Since robust network segmentation can keep attackers from breaking out of a subnet before an organization contains the breach, their access is also cut. As such, the damage caused by the breach is limited.
Improve Data Security
Network segmentation makes it easier for organizations to protect their most sensitive data. They can limit access to this to a handful of people. Should data loss occur, identifying the cause would be easier, too.
Make Least Privilege Policy Implementation Possible
Companies that rely on restricting user access for protection typically have robust network segmentation. So even if a user’s access credentials get compromised or abused, it’s easier to track down who the responsible party is—insider or outsider.
What Are Some Network Segmentation Best Practices?
To implement network segmentation effectively, companies can keep these must-dos in mind.
Identify All Network Users and Which Data They Need Access To
There’s no way you can segment your network properly if you don’t know who needs access to what. To keep data breaches at bay, you should limit each user’s access to only the files and systems they need to perform their jobs. User and role identification must be done before network segmentation so you don’t have to repeat the process later on, costing additional time and money.
Create Separate Access Portals for Outsiders
More than half of the organizations that SecureLink and the Ponemon Institute surveyed in 2020 suffered from a breach due to a third party. That makes creating a more secure access portal specifically for third parties on your corporate network a must. Make sure this portal won’t allow them to copy or exfiltrate data from your company.
Avoid Undersegmentation and Oversegmentation
Note that network segmentation can be tricky. If you divide your network into too many segments, placing employees in the right partition can become complicated. Having too few segments, meanwhile, can weaken your security.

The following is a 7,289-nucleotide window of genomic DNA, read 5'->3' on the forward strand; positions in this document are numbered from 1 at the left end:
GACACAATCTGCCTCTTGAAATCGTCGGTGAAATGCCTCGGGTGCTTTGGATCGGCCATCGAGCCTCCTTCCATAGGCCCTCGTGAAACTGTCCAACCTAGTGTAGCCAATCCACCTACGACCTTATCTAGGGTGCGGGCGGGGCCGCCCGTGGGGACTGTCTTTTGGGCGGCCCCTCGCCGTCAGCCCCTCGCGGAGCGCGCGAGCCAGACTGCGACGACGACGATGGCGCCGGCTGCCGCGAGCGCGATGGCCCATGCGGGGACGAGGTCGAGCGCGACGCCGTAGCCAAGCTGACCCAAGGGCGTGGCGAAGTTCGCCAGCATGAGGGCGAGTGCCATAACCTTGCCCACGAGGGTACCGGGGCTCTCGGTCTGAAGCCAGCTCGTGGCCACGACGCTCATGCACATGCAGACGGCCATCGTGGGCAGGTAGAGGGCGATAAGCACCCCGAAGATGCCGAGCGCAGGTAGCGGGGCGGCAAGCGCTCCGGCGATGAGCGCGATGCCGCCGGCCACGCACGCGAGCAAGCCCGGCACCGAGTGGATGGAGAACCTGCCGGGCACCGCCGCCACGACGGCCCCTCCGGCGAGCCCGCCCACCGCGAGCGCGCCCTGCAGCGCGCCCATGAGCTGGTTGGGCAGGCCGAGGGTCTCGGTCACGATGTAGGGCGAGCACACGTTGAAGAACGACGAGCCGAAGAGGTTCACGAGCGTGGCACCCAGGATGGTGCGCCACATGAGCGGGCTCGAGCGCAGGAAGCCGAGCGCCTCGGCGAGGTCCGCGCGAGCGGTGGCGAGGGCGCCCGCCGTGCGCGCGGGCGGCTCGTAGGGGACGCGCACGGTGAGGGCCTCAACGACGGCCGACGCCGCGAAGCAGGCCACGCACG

Make Regular Network Auditing Mandatory
Sadly, the only way to truly protect your network from any kind of attack is to constantly monitor it for holes or bugs. Ensure that no attackers (insiders and outsiders alike) can slip from one subnet to another that can ultimately give them a means to exfiltrate confidential data.
How Does Network Segmentation Differ from Microsegmentation?
Microsegmentation divides a data center into distinct security segments down to the individual workload level. It is, therefore, more granular than network segmentation. Still a bit confused? Let’s look at an example.
In network segmentation, the same data and systems can be accessed by all the members of the marketing department, for instance. Let’s call that the marketing subnet. To increase security, you can apply microsegmentation to the marketing subnet. In the process, you can then limit data and system access based on a user’s role in the department. The director can have access to all data and systems and managers can access more data and systems than rank-and-file employees (writers, editors, graphic artists, etc.). For even tighter security, access levels can be assigned individually.
As you’ve seen, the answer to the question “What is network segmentation?” is quite simple. It’s a means to manage, protect, and boost the effectiveness of groups of systems within a network.